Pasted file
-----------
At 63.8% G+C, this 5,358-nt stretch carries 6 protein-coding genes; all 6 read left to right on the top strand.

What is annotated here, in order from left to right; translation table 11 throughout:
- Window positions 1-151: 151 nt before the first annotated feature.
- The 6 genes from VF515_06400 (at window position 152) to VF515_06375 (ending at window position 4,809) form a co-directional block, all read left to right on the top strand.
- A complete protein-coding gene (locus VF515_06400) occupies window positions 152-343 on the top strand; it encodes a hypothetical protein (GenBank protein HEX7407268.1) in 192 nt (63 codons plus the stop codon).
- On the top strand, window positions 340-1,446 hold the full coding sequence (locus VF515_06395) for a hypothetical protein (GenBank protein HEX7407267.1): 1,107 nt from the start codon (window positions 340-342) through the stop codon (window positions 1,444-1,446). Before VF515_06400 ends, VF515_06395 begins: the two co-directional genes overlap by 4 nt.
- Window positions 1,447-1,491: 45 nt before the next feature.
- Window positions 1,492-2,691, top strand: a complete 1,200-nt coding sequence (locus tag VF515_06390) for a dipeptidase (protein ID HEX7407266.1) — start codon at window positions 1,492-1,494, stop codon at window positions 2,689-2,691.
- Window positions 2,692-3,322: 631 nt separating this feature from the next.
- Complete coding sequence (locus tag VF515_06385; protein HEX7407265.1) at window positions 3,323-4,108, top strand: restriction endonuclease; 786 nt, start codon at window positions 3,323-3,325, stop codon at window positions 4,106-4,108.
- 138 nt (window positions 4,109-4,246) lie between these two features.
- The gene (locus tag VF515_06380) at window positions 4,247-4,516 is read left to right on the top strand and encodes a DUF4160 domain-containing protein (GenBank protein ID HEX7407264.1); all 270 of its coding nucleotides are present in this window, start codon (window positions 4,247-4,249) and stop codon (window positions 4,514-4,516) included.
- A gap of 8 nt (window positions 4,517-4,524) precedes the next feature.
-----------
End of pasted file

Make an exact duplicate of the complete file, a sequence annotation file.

At 63.8% G+C, this 5,358-nt stretch carries 6 protein-coding genes; all 6 read left to right on the top strand.

What is annotated here, in order from left to right; translation table 11 throughout:
- Window positions 1-151: 151 nt before the first annotated feature.
- The 6 genes from VF515_06400 (at window position 152) to VF515_06375 (ending at window position 4,809) form a co-directional block, all read left to right on the top strand.
- A complete protein-coding gene (locus VF515_06400) occupies window positions 152-343 on the top strand; it encodes a hypothetical protein (GenBank protein HEX7407268.1) in 192 nt (63 codons plus the stop codon).
- On the top strand, window positions 340-1,446 hold the full coding sequence (locus VF515_06395) for a hypothetical protein (GenBank protein HEX7407267.1): 1,107 nt from the start codon (window positions 340-342) through the stop codon (window positions 1,444-1,446). Before VF515_06400 ends, VF515_06395 begins: the two co-directional genes overlap by 4 nt.
- Window positions 1,447-1,491: 45 nt before the next feature.
- Window positions 1,492-2,691, top strand: a complete 1,200-nt coding sequence (locus tag VF515_06390) for a dipeptidase (protein ID HEX7407266.1) — start codon at window positions 1,492-1,494, stop codon at window positions 2,689-2,691.
- Window positions 2,692-3,322: 631 nt separating this feature from the next.
- Complete coding sequence (locus tag VF515_06385; protein HEX7407265.1) at window positions 3,323-4,108, top strand: restriction endonuclease; 786 nt, start codon at window positions 3,323-3,325, stop codon at window positions 4,106-4,108.
- 138 nt (window positions 4,109-4,246) lie between these two features.
- The gene (locus tag VF515_06380) at window positions 4,247-4,516 is read left to right on the top strand and encodes a DUF4160 domain-containing protein (GenBank protein ID HEX7407264.1); all 270 of its coding nucleotides are present in this window, start codon (window positions 4,247-4,249) and stop codon (window positions 4,514-4,516) included.
- A gap of 8 nt (window positions 4,517-4,524) precedes the next feature.